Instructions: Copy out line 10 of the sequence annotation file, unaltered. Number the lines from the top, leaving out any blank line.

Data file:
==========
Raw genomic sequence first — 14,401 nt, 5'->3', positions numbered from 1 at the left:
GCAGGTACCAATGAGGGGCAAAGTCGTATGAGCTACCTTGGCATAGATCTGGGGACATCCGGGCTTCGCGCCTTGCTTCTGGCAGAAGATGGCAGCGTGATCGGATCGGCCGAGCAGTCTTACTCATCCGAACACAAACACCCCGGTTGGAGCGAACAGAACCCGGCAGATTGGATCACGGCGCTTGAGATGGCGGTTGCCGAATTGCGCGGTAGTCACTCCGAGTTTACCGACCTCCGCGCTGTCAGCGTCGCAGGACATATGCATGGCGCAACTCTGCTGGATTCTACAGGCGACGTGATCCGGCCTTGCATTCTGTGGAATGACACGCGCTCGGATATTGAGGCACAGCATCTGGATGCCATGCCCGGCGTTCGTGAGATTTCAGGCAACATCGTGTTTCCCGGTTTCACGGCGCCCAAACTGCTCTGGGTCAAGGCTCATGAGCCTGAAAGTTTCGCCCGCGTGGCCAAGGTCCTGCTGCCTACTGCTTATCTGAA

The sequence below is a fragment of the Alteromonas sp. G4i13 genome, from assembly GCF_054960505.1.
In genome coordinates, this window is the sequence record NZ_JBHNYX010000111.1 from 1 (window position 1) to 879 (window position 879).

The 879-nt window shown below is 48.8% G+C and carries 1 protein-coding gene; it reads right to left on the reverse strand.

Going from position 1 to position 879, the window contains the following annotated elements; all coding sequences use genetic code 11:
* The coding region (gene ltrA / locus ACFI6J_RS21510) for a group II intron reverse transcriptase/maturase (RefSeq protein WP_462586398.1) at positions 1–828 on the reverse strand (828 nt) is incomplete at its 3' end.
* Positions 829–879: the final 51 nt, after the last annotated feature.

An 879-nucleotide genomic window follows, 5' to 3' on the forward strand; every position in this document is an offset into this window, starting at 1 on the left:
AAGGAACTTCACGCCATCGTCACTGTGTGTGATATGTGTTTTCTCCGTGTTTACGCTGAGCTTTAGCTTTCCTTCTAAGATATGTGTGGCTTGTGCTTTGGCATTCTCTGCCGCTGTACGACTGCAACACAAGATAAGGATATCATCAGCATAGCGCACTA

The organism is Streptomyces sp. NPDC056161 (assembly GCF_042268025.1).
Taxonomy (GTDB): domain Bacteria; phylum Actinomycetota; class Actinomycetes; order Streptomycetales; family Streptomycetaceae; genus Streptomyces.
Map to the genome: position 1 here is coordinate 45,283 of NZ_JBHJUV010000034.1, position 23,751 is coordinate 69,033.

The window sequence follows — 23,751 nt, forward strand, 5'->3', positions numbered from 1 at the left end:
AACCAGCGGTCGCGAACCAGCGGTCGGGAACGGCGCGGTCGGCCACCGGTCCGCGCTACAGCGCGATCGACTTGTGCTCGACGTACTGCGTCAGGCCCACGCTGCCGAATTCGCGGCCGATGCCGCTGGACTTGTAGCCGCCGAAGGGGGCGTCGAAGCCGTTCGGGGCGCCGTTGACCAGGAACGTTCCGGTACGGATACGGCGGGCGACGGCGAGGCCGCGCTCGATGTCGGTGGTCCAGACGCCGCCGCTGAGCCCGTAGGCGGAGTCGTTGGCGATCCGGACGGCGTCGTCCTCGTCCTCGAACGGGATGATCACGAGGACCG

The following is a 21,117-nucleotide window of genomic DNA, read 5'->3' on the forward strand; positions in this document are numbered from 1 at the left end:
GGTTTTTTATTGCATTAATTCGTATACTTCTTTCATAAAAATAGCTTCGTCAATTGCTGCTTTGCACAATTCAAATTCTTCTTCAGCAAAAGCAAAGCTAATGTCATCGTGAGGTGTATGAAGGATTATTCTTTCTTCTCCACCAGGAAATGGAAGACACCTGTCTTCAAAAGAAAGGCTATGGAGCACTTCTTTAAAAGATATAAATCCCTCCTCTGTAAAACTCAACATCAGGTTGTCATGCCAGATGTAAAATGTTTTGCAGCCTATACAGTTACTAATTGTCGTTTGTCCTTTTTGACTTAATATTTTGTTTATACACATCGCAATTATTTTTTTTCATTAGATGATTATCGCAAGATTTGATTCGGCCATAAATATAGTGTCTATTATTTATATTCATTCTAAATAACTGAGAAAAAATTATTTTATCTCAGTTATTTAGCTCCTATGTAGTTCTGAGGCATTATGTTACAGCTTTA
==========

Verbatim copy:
AAGGAACTTCACGCCATCGTCACTGTGTGTGATATGTGTTTTCTCCGTGTTTACGCTGAGCTTTAGCTTTCCTTCTAAGATATGTGTGGCTTGTGCTTTGGCATTCTCTGCCGCTGTACGACTGCAACACAAGATAAGGATATCATCAGCATAGCGCACTA